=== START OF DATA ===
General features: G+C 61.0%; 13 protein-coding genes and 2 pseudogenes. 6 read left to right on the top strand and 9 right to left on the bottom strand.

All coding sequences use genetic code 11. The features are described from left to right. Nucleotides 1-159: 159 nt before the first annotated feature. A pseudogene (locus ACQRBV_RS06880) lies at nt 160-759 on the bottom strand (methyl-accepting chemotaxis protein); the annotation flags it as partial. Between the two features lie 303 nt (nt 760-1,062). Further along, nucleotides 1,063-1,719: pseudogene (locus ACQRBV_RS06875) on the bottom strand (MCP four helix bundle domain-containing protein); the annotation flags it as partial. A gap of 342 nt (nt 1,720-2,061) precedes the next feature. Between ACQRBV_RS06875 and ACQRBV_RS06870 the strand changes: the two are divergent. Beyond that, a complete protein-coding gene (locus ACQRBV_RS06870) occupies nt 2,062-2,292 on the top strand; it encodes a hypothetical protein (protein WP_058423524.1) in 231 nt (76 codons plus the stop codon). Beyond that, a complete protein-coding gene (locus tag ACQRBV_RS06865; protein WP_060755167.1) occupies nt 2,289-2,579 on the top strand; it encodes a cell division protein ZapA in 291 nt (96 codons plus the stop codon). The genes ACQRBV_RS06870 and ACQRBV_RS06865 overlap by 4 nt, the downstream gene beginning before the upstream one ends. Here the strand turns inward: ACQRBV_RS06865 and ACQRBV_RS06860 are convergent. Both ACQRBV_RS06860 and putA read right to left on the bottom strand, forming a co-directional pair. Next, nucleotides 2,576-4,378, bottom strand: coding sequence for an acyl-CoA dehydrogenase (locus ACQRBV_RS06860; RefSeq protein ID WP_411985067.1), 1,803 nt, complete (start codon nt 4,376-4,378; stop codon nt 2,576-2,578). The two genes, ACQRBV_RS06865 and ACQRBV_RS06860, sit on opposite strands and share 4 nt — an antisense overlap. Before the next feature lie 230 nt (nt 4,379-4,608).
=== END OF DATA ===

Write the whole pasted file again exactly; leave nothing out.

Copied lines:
General features: G+C 61.0%; 13 protein-coding genes and 2 pseudogenes. 6 read left to right on the top strand and 9 right to left on the bottom strand.

All coding sequences use genetic code 11. The features are described from left to right. Nucleotides 1-159: 159 nt before the first annotated feature. A pseudogene (locus ACQRBV_RS06880) lies at nt 160-759 on the bottom strand (methyl-accepting chemotaxis protein); the annotation flags it as partial. Between the two features lie 303 nt (nt 760-1,062). Further along, nucleotides 1,063-1,719: pseudogene (locus ACQRBV_RS06875) on the bottom strand (MCP four helix bundle domain-containing protein); the annotation flags it as partial. A gap of 342 nt (nt 1,720-2,061) precedes the next feature. Between ACQRBV_RS06875 and ACQRBV_RS06870 the strand changes: the two are divergent. Beyond that, a complete protein-coding gene (locus ACQRBV_RS06870) occupies nt 2,062-2,292 on the top strand; it encodes a hypothetical protein (protein WP_058423524.1) in 231 nt (76 codons plus the stop codon). Beyond that, a complete protein-coding gene (locus tag ACQRBV_RS06865; protein WP_060755167.1) occupies nt 2,289-2,579 on the top strand; it encodes a cell division protein ZapA in 291 nt (96 codons plus the stop codon). The genes ACQRBV_RS06870 and ACQRBV_RS06865 overlap by 4 nt, the downstream gene beginning before the upstream one ends. Here the strand turns inward: ACQRBV_RS06865 and ACQRBV_RS06860 are convergent. Both ACQRBV_RS06860 and putA read right to left on the bottom strand, forming a co-directional pair. Next, nucleotides 2,576-4,378, bottom strand: coding sequence for an acyl-CoA dehydrogenase (locus ACQRBV_RS06860; RefSeq protein ID WP_411985067.1), 1,803 nt, complete (start codon nt 4,376-4,378; stop codon nt 2,576-2,578). The two genes, ACQRBV_RS06865 and ACQRBV_RS06860, sit on opposite strands and share 4 nt — an antisense overlap. Before the next feature lie 230 nt (nt 4,379-4,608).